Seattle police chief lays out plan for hitting ‘reset,’ but questions remain

Mar 23, 2022, 10:30 AM
seattle police, shootings, Twitter...
(File photo from the Seattle Police Department via Twitter)
(File photo from the Seattle Police Department via Twitter)

Interim Seattle Police Chief Adrian Diaz presented the department’s Strategic Plan for 2022 to city council’s public safety committee on Tuesday, detailing goals for recruitment and retention, addressing rising rates of violent crime, and rising to meet calls for reform from the last two years.

SPD Chief Diaz: Could take years to solve police department’s staffing crisis

The plan was outlined in a 29-page document, presented by Diaz as part of an hour-long question and answer session with members of the committee. In it, he stressed his hope to have the Seattle Police Department “hit the reset button.”

“It lays a foundation for a compassionate and empathetic department that solves problems by creating innovative approaches to public safety,” he posited.

To that end, Diaz cited a goal to reorient the department toward “a relational policing framework,” focused on strengthening public safety “through real, meaningful relationships” with communities. His hope is to combine that approach with new incentives for hiring and retention, including a potential shift to four-day/10-hour shift work weeks to give officers three-day weekends.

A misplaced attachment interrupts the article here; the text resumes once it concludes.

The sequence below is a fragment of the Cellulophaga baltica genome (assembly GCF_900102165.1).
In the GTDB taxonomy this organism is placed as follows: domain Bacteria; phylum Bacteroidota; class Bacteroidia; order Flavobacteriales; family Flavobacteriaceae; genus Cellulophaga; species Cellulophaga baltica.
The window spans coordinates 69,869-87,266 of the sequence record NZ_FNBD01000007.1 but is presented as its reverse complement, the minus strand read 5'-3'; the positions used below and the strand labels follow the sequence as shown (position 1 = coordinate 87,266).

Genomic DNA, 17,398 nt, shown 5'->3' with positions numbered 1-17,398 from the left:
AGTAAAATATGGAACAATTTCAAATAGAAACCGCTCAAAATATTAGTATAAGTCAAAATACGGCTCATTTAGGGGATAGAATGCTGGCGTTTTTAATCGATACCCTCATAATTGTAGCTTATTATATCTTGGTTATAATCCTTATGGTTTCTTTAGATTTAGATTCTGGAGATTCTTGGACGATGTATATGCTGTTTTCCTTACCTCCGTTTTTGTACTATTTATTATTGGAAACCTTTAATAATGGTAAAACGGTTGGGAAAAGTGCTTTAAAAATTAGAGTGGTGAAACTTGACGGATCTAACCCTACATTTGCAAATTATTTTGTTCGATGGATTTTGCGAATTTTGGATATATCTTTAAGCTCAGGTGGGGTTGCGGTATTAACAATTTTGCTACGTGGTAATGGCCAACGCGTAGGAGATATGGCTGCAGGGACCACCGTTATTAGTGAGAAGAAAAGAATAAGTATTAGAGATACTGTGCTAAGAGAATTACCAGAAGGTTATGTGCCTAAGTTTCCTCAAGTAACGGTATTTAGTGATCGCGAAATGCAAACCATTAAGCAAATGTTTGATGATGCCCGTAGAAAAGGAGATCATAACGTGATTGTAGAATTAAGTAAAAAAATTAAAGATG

Additionally, he cited a need to “continue to hire and build up the community service officer program,” comprised of officers trained to engage with civilians and “work on non-criminal calls navigating services.”

But as Councilmember Alex Pedersen pointed out, the plan is also short on specific details regarding how SPD plans to fully realize many of these goals.

As city grapples with public safety crisis, Seattle mayor targets ‘sustainable change’

“The Strategic Plan is only 29 pages,” he noted. “It’s more of a high-level visionary document rather than an implementation plan with details on how to reduce crime.”

A larger focus on unarmed crisis response was emphasized by Councilmember Teresa Mosqueda, who pointed to how “officers in Seattle and across the country say they cannot be mental health providers, they cannot be housing connectors, they cannot be crisis management responders when they are not social workers.”

As it relates to SPD’s recent struggles in retaining officers, she further described how the city has “done recruitment bonuses in the past, but what we haven’t seen is a change in retention strategies.”

“I feel like the conversation the council and the larger public is having around how we offload some of these jobs that are not necessary for officers to respond to will be a very important element of retention strategy,” she added.

Read the full Strategic Plan for 2022 at this link.

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Seattle police chief lays out plan for hitting ‘reset,’ but questions remain